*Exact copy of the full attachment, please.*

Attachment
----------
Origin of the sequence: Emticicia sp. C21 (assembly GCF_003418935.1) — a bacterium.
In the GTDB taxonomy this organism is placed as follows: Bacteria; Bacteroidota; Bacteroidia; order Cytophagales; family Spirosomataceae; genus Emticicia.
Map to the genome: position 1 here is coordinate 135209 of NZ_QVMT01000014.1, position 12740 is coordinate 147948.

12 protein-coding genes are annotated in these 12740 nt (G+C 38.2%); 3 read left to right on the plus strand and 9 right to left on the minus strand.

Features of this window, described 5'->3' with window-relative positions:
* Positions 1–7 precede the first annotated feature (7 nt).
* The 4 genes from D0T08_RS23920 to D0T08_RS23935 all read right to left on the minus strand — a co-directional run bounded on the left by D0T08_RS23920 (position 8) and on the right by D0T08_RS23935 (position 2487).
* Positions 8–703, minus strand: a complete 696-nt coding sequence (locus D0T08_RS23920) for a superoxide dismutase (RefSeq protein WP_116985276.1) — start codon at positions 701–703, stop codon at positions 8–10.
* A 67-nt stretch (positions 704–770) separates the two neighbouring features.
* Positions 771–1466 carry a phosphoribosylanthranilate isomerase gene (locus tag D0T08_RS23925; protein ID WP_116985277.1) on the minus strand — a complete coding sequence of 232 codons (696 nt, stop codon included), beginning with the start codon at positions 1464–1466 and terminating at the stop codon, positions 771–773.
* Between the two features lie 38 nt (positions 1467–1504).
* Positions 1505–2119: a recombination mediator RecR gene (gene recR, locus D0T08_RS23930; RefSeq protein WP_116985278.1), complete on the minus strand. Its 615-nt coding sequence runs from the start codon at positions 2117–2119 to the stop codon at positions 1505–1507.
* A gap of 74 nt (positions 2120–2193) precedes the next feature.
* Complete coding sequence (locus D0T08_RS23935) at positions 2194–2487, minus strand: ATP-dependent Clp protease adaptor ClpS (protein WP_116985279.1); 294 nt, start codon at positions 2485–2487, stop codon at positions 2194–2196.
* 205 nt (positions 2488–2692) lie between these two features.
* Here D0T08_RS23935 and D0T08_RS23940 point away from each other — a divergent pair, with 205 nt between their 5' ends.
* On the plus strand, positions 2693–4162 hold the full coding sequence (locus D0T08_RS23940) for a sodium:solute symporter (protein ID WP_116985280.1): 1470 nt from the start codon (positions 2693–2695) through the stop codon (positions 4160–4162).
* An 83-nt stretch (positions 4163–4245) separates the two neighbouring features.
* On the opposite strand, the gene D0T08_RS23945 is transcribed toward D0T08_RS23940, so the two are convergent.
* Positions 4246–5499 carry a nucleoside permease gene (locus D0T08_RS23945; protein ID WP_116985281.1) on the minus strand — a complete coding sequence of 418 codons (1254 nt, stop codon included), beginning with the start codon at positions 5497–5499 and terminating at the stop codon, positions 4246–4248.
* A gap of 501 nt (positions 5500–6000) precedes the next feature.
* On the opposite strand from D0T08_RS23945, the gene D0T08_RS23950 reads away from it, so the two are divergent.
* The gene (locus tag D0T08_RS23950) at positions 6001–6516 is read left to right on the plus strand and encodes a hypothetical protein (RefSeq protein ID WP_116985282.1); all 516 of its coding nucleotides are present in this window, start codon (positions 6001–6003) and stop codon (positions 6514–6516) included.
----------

Origin of the sequence: Emticicia sp. C21 (assembly GCF_003418935.1) — a bacterium.
In the GTDB taxonomy this organism is placed as follows: Bacteria; Bacteroidota; Bacteroidia; order Cytophagales; family Spirosomataceae; genus Emticicia.
Map to the genome: position 1 here is coordinate 135209 of NZ_QVMT01000014.1, position 12740 is coordinate 147948.

12 protein-coding genes are annotated in these 12740 nt (G+C 38.2%); 3 read left to right on the plus strand and 9 right to left on the minus strand.

Features of this window, described 5'->3' with window-relative positions:
* Positions 1–7 precede the first annotated feature (7 nt).
* The 4 genes from D0T08_RS23920 to D0T08_RS23935 all read right to left on the minus strand — a co-directional run bounded on the left by D0T08_RS23920 (position 8) and on the right by D0T08_RS23935 (position 2487).
* Positions 8–703, minus strand: a complete 696-nt coding sequence (locus D0T08_RS23920) for a superoxide dismutase (RefSeq protein WP_116985276.1) — start codon at positions 701–703, stop codon at positions 8–10.
* A 67-nt stretch (positions 704–770) separates the two neighbouring features.
* Positions 771–1466 carry a phosphoribosylanthranilate isomerase gene (locus tag D0T08_RS23925; protein ID WP_116985277.1) on the minus strand — a complete coding sequence of 232 codons (696 nt, stop codon included), beginning with the start codon at positions 1464–1466 and terminating at the stop codon, positions 771–773.
* Between the two features lie 38 nt (positions 1467–1504).
* Positions 1505–2119: a recombination mediator RecR gene (gene recR, locus D0T08_RS23930; RefSeq protein WP_116985278.1), complete on the minus strand. Its 615-nt coding sequence runs from the start codon at positions 2117–2119 to the stop codon at positions 1505–1507.
* A gap of 74 nt (positions 2120–2193) precedes the next feature.
* Complete coding sequence (locus D0T08_RS23935) at positions 2194–2487, minus strand: ATP-dependent Clp protease adaptor ClpS (protein WP_116985279.1); 294 nt, start codon at positions 2485–2487, stop codon at positions 2194–2196.
* 205 nt (positions 2488–2692) lie between these two features.
* Here D0T08_RS23935 and D0T08_RS23940 point away from each other — a divergent pair, with 205 nt between their 5' ends.
* On the plus strand, positions 2693–4162 hold the full coding sequence (locus D0T08_RS23940) for a sodium:solute symporter (protein ID WP_116985280.1): 1470 nt from the start codon (positions 2693–2695) through the stop codon (positions 4160–4162).
* An 83-nt stretch (positions 4163–4245) separates the two neighbouring features.
* On the opposite strand, the gene D0T08_RS23945 is transcribed toward D0T08_RS23940, so the two are convergent.
* Positions 4246–5499 carry a nucleoside permease gene (locus D0T08_RS23945; protein ID WP_116985281.1) on the minus strand — a complete coding sequence of 418 codons (1254 nt, stop codon included), beginning with the start codon at positions 5497–5499 and terminating at the stop codon, positions 4246–4248.
* A gap of 501 nt (positions 5500–6000) precedes the next feature.
* On the opposite strand from D0T08_RS23945, the gene D0T08_RS23950 reads away from it, so the two are divergent.
* The gene (locus tag D0T08_RS23950) at positions 6001–6516 is read left to right on the plus strand and encodes a hypothetical protein (RefSeq protein ID WP_116985282.1); all 516 of its coding nucleotides are present in this window, start codon (positions 6001–6003) and stop codon (positions 6514–6516) included.